In middle school, I was the kid on the hot, sweaty dance floor who never knew a single lyric to a single song. 

In the moment, it all felt a little bit devastating, but in retrospect, my ignorance was all by design.

Growing up, listening to the radio didn’t quite qualify as “evil,” but my parents were following a path of redemption that caused them to shut out the world around them, so radios, PG-13 movies, and second-level curse words were never, ever allowed. 

It’s probably important to note at this point in the story that because their own childhoods were filled with the type of Baby Boomer trauma that registers as VERIFIABLE in any child psychology textbook, they knew that they had to make drastic changes if they had any chance of not reliving that trauma on repeat.

It’s probably also important to note that growing up as their child, those changes sucked. 

Case in point: 1993 | Lindsay | 16 years old: 

“Mom and dad, check out this cool CD I just bought!” [shows them the 80s love songs CD in its still-cellophane-wrapped case] 

“You’re taking that back. Those songs are about. . . [gasp] seeeeexxxxxx.” [zero questions. conversation over.]

Enter redemption: 2001 | Lindsay | 24 years old: 

“We’re sorry for being so hard on you. We wish we could have a do-over.” [heads hung low in shame and regret] 

At 24, I wasn’t quite sure a do-over was what my parents needed. 

At 45, I’m certain a do-over isn’t what they needed. 

As a parent of 4 kids ages 21 to 15, I’m starting to taste those bitter stings of regret. Just yesterday, my husband and I sat outside on our front porch, Ben wishing he had worked less hours when the kids were little. 

“I invested hours in OTHER people’s kids,” he said. 

“You did that so that I could be the one home with them. When you love your kids, when will you NOT wish you could go back and do some things over?” 

Turns out, there’s a lot in parenting you wish you could do over. But when I think about my own parents asking for a do-over, my answer to that wish is a big, fat NO.  

I know it’s all the rage right now to look back at your childhood and find all the reasons why your parents failed you, but when it comes to looking back at my own life, it’s crystal clear to me that every single one of my parents’ “faults” served as the foundation for my greatest strengths.  

>> I don’t feel compelled to blend in with the crowd because I found a way to fit in, even when I stood out – Milli-Vanilli-ing my way into the dance crowd with dozens of hormone-raging middle schoolers who all knew every verse and chorus to Debbie Gibson and Mötley Crüe.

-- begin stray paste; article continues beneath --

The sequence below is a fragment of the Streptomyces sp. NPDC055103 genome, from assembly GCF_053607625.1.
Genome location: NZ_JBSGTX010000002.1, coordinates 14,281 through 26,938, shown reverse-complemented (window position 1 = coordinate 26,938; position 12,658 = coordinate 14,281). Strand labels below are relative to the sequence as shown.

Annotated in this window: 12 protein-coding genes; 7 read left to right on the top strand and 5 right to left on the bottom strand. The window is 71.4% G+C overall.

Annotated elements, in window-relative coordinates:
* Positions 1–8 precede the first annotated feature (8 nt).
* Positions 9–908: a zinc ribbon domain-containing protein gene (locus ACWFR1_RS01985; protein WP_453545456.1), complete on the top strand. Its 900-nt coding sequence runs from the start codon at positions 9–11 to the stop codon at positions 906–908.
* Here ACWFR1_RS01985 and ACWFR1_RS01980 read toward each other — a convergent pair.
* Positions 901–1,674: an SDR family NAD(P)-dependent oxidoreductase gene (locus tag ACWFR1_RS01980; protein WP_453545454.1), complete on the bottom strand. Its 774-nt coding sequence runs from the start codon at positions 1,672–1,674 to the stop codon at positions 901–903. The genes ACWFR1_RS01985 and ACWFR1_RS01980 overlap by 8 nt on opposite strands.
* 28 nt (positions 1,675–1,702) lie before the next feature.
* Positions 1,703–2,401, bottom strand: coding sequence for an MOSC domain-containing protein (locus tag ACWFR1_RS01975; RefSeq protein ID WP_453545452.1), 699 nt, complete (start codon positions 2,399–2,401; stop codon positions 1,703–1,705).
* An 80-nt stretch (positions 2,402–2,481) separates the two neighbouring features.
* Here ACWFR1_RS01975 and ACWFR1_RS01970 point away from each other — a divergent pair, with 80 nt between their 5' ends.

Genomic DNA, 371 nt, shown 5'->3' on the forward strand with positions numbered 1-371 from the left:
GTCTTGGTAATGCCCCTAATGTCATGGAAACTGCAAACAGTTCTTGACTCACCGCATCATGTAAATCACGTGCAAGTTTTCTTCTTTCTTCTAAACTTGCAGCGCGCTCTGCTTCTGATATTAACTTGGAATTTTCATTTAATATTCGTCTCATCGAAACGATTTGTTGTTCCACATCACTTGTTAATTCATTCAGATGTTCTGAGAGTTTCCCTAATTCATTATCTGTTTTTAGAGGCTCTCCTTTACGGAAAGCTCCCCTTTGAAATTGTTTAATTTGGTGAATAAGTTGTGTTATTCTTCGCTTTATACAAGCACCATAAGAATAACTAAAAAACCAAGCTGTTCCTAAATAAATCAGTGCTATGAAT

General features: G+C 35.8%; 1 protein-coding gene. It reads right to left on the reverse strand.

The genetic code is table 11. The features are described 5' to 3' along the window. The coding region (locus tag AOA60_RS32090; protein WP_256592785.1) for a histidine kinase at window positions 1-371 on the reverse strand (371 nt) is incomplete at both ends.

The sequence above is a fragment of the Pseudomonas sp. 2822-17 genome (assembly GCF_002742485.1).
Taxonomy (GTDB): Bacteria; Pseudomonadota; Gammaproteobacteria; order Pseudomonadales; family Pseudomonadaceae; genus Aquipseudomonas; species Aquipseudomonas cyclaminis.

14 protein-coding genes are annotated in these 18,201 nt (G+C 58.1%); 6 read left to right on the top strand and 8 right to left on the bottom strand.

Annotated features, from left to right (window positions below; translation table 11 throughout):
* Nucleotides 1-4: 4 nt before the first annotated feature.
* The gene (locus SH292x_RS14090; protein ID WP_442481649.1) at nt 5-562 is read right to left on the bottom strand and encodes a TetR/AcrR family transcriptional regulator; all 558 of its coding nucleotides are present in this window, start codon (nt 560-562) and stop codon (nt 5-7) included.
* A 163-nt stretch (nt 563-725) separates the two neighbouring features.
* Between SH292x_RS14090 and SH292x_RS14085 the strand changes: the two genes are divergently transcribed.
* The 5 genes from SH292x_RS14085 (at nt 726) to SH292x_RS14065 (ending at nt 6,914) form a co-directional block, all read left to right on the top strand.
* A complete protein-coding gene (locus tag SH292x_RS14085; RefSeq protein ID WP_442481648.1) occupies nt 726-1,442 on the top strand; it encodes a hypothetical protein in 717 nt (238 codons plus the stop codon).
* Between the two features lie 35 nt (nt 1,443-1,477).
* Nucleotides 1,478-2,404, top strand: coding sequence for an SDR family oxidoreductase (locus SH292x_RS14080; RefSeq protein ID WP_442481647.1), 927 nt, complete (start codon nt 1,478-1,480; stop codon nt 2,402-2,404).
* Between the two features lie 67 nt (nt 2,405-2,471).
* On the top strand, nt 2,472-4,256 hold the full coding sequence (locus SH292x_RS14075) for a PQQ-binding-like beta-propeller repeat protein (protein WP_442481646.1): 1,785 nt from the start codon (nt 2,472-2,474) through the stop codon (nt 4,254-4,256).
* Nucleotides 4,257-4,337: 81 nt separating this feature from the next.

>>I don’t (usually) feel threatened by conflicting ideologies or different values because I learned how to make space for people to explore their ideas, their fears, and their convictions – returning an 80’s love songs CD because I chose honor over argument. 

>>I don’t hesitate to ask questions even when I think I’ve found the answers because I learned that sometimes, the path you think will redeem you doesn’t hold all the answers you’re looking for. 

These days, my go-to soundtrack for running is Spotify’s Top Hair Band Power Ballads.  If you ask me WHY that’s my soundtrack, I suppose I’d say that the rhythms of the songs match my slow runner’s pace, but if I’m being really honest and self-reflective, I think those songs tap into the part of Lindsay who grew up on someone else’s path and eventually found herself along the way. 

As I closed out my run today, Cinderella’s Nobody’s Fool was screaming in my ears. 

I’m not your fool (nobody’s fool)

Nobody’s fool

I’m no fool (nobody’s fool)

Nobody’s fool

Never again, no, no

(Nobody’s fool)

Nobody’s fool

I’m no fool

(Nobody’s fool)

Nobody’s fool

It made me think about how desperate we are to show up in our worlds with all the answers. 

Not a single one of us wants to be the fool, but as I careen towards 50, I think I’m discovering that sometimes, being the fool is the best role you can play – the fool who asks questions, the fool who doesn’t have to have all the answers, the fool who doesn’t disparage other viewpoints, the fool who doesn’t shut out wisdom, the fool who doesn’t forget the lessons of her past. 

More foolishness can mean more humility, more kindness, more curiosity, more openness, more dialogue, and more growth.

If being the fool means that I get to keep on growing and learning, then so be it.

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